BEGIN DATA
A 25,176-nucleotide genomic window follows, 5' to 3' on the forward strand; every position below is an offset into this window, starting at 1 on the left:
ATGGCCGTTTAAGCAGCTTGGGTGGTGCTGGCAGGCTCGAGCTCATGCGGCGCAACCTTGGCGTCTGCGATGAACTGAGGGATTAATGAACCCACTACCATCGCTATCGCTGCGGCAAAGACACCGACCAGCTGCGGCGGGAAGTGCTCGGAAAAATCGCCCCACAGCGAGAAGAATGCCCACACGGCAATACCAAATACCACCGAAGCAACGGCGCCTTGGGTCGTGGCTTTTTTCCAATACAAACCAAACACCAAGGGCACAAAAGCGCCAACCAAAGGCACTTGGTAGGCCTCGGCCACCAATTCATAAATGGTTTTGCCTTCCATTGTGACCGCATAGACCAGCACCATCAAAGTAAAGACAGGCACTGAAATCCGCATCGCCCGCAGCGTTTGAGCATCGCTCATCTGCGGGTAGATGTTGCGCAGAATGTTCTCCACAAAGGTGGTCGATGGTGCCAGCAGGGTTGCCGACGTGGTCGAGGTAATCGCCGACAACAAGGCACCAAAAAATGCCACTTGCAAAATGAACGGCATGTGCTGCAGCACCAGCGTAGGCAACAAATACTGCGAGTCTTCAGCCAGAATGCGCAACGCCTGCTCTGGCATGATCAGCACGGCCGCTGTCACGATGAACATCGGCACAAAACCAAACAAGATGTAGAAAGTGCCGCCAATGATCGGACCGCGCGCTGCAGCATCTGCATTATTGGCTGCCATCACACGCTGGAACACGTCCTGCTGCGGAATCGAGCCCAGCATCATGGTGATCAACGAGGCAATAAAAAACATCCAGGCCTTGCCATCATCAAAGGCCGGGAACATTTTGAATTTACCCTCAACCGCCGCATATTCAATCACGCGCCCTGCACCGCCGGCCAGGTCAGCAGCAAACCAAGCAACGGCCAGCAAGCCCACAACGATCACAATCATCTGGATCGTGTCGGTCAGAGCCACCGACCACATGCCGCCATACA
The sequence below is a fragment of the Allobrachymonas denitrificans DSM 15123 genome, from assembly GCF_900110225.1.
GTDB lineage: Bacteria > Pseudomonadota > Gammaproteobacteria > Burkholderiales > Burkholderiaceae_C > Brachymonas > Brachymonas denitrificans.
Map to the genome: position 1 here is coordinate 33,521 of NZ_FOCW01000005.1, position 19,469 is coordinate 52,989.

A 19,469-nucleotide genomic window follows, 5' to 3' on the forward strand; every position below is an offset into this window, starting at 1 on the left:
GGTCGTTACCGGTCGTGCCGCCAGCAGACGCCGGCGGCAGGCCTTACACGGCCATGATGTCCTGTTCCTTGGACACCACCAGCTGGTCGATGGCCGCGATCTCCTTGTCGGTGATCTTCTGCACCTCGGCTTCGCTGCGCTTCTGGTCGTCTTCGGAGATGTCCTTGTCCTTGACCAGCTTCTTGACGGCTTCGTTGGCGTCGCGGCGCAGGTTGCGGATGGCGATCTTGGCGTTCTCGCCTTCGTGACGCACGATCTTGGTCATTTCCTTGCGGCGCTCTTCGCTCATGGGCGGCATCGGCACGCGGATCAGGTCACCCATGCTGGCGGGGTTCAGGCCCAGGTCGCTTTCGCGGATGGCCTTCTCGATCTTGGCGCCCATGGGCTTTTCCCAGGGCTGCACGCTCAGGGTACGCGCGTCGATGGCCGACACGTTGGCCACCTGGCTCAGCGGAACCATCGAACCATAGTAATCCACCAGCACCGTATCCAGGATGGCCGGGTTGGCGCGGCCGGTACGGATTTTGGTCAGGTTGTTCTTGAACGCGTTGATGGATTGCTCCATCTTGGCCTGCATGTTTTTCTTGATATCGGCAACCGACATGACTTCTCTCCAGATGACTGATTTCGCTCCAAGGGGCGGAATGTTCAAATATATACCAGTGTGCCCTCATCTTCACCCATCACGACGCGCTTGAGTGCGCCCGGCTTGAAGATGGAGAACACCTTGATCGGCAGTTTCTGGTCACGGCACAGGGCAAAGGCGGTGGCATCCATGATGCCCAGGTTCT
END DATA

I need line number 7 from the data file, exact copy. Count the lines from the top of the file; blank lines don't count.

GGTCGTTACCGGTCGTGCCGCCAGCAGACGCCGGCGGCAGGCCTTACACGGCCATGATGTCCTGTTCCTTGGACACCACCAGCTGGTCGATGGCCGCGATCTCCTTGTCGGTGATCTTCTGCACCTCGGCTTCGCTGCGCTTCTGGTCGTCTTCGGAGATGTCCTTGTCCTTGACCAGCTTCTTGACGGCTTCGTTGGCGTCGCGGCGCAGGTTGCGGATGGCGATCTTGGCGTTCTCGCCTTCGTGACGCACGATCTTGGTCATTTCCTTGCGGCGCTCTTCGCTCATGGGCGGCATCGGCACGCGGATCAGGTCACCCATGCTGGCGGGGTTCAGGCCCAGGTCGCTTTCGCGGATGGCCTTCTCGATCTTGGCGCCCATGGGCTTTTCCCAGGGCTGCACGCTCAGGGTACGCGCGTCGATGGCCGACACGTTGGCCACCTGGCTCAGCGGAACCATCGAACCATAGTAATCCACCAGCACCGTATCCAGGATGGCCGGGTTGGCGCGGCCGGTACGGATTTTGGTCAGGTTGTTCTTGAACGCGTTGATGGATTGCTCCATCTTGGCCTGCATGTTTTTCTTGATATCGGCAACCGACATGACTTCTCTCCAGATGACTGATTTCGCTCCAAGGGGCGGAATGTTCAAATATATACCAGTGTGCCCTCATCTTCACCCATCACGACGCGCTTGAGTGCGCCCGGCTTGAAGATGGAGAACACCTTGATCGGCAGTTTCTGGTCACGGCACAGGGCAAAGGCGGTGGCATCCATGATGCCCAGGTTCT